Bow Grip

Bow Grip

Paperback - 2006
Average Rating:
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The long-awaited first novel by Ivan E. Coyote. Unlike her short stories, which are almost entirely first-person and told from the author's perspective as a self-admitted boyish girl' (though she is not transgender), Bow Grip is a straight, 40-something male who is at a crossroads in his life. The title references Joey's burgeoning interest in the cello ('gripping' the 'bow') as well as Bow River in Calgary, where most of the novel takes place.'
Publisher: Vancouver : Arsenal Pulp Press, c2006
ISBN: 9781551522135
1551522136
Branch Call Number: FIC COY
Characteristics: 221 p. ; 22 cm

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chloecat
Feb 03, 2017

Really enjoyed this book, narratived by male for a change.......writing style just compels you to keep reading.......highly recommended.

WVMLStaffPicks Aug 18, 2014

A storyteller and spoken word artist by trade, Bow Grip sees the engaging insight and energy of Ivan E. Coyote’s live performances transformed to written word. The story of a rural Albertan mechanic and his second-hand cello, Bow Grip weaves a tale of loneliness, loss and self-discovery. The novel is populated with a wonderful and diverse cast, each character’s story engrossing yet grounded in realism. One of my favourite books!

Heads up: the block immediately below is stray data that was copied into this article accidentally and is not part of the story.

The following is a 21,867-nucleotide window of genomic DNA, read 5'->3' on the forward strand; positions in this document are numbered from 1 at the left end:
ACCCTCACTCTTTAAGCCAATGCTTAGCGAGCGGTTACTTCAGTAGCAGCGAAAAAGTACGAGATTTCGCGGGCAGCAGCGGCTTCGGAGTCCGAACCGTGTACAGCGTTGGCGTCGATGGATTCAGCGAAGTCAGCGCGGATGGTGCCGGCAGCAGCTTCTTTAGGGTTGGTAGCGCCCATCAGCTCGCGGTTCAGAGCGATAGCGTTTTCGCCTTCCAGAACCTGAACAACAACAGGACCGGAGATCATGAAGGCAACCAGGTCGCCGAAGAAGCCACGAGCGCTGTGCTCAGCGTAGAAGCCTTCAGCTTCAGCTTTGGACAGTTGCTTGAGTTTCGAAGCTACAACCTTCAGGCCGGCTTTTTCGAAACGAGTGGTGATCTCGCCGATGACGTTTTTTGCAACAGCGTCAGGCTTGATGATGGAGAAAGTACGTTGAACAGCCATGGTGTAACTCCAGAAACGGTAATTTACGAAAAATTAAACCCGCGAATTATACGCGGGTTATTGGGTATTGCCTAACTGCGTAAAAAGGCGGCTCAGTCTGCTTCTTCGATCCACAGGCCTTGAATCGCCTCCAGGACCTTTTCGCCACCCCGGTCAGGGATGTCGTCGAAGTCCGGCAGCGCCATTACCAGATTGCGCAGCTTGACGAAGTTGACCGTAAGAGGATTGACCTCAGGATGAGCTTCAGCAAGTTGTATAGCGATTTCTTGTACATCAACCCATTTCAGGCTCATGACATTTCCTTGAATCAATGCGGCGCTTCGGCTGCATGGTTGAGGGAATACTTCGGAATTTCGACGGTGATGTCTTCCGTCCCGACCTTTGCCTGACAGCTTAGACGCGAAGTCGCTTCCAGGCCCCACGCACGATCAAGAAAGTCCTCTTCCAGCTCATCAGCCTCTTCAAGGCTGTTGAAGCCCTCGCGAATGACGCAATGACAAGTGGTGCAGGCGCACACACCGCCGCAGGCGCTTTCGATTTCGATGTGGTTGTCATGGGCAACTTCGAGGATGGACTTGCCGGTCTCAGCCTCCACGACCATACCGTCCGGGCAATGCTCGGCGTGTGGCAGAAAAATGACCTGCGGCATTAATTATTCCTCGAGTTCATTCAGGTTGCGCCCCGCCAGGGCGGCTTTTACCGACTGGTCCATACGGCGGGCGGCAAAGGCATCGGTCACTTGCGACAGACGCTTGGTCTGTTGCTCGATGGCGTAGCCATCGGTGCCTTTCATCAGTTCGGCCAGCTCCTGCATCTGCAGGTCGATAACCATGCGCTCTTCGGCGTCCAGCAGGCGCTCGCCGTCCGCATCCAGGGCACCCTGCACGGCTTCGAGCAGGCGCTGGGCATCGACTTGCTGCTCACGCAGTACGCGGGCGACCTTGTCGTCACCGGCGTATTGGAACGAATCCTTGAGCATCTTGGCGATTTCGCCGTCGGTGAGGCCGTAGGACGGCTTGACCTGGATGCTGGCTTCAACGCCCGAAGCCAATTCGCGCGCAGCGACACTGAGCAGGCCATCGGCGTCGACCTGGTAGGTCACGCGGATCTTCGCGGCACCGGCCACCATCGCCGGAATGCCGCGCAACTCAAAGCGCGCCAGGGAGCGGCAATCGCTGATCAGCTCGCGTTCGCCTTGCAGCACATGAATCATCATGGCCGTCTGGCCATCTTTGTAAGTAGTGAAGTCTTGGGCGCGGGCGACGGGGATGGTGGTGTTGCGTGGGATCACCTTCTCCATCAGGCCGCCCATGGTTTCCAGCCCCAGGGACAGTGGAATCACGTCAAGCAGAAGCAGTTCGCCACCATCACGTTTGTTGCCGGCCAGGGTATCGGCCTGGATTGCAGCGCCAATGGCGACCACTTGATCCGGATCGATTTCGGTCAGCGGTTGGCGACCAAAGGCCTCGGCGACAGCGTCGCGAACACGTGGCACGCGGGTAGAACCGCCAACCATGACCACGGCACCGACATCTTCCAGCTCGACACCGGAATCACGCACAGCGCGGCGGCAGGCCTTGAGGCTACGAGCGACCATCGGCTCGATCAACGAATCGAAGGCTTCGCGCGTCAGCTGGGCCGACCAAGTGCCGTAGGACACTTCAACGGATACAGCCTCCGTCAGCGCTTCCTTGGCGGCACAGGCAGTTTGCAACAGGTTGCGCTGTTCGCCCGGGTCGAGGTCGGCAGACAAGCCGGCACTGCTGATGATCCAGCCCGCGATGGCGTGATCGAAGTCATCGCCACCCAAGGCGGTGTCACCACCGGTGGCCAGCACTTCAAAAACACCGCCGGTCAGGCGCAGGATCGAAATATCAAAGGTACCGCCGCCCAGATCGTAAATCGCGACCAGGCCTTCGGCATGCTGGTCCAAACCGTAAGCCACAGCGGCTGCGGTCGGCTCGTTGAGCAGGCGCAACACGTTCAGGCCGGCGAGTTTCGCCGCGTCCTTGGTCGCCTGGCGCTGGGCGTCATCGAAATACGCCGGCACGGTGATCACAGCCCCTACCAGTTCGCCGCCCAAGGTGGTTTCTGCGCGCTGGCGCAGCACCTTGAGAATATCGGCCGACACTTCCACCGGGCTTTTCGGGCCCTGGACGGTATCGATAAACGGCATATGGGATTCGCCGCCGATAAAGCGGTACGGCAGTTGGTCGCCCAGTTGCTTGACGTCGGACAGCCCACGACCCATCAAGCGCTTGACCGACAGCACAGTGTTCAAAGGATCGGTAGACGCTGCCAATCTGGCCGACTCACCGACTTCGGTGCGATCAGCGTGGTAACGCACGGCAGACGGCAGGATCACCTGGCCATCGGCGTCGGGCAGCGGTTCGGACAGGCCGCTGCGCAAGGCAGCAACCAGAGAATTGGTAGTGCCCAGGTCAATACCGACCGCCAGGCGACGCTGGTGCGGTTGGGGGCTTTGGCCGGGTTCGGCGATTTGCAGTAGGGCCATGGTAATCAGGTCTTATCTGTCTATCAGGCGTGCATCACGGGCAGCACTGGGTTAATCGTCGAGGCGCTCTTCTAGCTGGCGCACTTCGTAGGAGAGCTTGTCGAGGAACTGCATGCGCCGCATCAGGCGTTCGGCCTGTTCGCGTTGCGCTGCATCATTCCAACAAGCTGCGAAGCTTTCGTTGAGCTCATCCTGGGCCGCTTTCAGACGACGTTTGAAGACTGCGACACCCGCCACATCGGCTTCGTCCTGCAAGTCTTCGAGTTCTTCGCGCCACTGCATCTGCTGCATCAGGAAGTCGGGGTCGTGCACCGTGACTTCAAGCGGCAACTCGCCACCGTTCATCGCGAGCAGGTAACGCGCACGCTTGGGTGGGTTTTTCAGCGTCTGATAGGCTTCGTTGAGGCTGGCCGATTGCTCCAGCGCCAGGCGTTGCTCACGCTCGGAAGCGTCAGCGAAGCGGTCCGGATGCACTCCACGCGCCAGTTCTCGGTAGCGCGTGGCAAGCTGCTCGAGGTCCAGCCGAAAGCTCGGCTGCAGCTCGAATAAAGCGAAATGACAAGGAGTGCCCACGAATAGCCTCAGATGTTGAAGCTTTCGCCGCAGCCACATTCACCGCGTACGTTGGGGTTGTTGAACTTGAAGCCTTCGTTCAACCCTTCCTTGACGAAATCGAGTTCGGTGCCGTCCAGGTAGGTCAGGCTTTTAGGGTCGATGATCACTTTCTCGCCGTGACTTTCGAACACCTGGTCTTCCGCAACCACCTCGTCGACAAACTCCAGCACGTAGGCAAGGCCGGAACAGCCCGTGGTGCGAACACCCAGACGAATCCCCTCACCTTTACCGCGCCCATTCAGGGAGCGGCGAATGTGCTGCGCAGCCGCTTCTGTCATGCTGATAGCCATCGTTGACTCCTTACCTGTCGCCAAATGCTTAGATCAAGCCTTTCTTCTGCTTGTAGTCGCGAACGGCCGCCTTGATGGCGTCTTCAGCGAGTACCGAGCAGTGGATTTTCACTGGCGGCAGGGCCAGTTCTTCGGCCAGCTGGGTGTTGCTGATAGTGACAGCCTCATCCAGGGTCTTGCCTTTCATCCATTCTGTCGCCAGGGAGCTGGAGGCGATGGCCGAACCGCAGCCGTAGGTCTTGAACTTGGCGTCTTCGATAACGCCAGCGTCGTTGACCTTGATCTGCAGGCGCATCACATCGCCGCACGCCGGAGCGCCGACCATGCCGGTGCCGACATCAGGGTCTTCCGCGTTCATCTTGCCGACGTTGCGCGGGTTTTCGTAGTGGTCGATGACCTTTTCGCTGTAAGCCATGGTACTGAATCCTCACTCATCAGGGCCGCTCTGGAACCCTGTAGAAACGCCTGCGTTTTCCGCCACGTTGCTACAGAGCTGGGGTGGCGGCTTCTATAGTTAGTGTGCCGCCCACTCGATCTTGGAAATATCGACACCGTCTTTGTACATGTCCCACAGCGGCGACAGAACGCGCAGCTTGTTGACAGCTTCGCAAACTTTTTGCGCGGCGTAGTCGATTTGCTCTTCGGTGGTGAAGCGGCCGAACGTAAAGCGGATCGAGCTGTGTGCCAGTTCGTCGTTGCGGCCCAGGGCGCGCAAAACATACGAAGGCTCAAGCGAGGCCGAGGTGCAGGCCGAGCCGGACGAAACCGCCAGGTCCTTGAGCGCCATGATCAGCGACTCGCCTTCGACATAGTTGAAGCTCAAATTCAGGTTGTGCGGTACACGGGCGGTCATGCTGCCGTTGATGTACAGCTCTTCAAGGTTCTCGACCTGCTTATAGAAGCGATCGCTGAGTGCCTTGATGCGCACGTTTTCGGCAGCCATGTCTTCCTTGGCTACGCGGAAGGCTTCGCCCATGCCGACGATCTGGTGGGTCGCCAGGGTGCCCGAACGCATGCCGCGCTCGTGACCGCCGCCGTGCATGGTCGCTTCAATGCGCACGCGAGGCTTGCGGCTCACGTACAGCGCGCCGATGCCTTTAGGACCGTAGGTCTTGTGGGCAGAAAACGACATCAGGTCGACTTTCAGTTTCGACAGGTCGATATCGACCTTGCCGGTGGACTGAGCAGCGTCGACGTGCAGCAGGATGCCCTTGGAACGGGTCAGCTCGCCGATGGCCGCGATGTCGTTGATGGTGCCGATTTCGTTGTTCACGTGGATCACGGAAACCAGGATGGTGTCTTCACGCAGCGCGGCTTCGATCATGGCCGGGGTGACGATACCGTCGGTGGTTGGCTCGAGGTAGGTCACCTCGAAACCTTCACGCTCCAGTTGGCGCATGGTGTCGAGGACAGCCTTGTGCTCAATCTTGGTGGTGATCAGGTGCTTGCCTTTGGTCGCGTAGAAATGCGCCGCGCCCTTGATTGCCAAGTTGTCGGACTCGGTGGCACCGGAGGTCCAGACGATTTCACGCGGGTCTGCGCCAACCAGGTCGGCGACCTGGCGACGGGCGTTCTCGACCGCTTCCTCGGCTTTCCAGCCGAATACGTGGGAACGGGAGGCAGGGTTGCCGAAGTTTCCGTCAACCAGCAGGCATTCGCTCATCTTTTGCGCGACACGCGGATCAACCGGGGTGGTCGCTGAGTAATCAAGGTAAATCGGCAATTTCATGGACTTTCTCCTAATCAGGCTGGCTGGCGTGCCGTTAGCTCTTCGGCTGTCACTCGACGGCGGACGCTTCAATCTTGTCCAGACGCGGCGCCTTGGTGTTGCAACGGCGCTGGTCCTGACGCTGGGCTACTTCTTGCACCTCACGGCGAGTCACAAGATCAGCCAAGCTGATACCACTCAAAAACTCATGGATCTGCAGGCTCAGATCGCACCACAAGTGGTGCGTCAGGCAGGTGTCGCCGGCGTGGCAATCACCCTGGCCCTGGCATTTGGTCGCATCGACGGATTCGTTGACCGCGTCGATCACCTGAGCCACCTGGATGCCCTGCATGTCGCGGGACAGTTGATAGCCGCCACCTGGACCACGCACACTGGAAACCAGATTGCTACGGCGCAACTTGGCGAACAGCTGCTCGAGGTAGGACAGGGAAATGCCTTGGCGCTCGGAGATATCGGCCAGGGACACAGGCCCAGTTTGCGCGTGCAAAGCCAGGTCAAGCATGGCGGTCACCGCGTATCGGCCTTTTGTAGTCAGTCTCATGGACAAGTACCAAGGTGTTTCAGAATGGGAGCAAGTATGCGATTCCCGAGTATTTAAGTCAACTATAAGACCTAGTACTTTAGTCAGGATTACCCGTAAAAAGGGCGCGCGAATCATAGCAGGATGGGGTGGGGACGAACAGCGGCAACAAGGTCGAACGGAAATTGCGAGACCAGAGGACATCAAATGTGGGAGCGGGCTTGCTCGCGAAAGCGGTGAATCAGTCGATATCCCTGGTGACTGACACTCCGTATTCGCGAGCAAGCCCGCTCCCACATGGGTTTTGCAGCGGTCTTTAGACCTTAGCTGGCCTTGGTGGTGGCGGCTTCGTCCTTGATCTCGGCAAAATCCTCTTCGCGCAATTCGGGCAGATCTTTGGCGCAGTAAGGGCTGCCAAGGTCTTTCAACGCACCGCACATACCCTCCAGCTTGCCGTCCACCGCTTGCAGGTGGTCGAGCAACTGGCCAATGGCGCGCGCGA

Cdnbookworm Apr 04, 2013

This is the first book I've read by this author, but I really enjoyed it, could hardly put it down. Joey is a man in his forties, a mechanic who runs his own small shop in Drumheller. A little more than a year ago, Joey's wife of a little more than five years left him for a woman. Joey's mom and friends are worried that he is keeping to himself too much and not moving on. His mom wants him to find a hobby or something. So when someone comes along and offers to buy the car that's been sitting in front of his shop, in exchange for a cello, he figures why not, that'll be his new hobby. And so the story really gets going.
As Joey makes a trip into Calgary to take his wife her last belongings and follow up on another worry he has, he finds himself making new friends, learning new things about himself, and getting on with his life. Joey is a man who doesn't talk much in the normal way of things, keeping a lot to himself, and he has been spending a lot of time lately alone with his dog. He has grown lonely without becoming truly aware of it. As he interacts with new people and begins to come out of himself more, he finds himself a new man.
A very upbeat story, with interesting characters that I'd like to know more about.

s
sprocket
Mar 09, 2010

Ivan E. Coyote is, simply put, a great story teller. And this is a great story.

The book will make your heart wrench and melt, it'll make you smile and furrow your brow. Because good books elicit reactions in readers.

I challenge you to finish this in more than 3 sittings -- it'll be tough, because you won't want to put it down.

P.S. I actually took the cello up for two months after reading this book.

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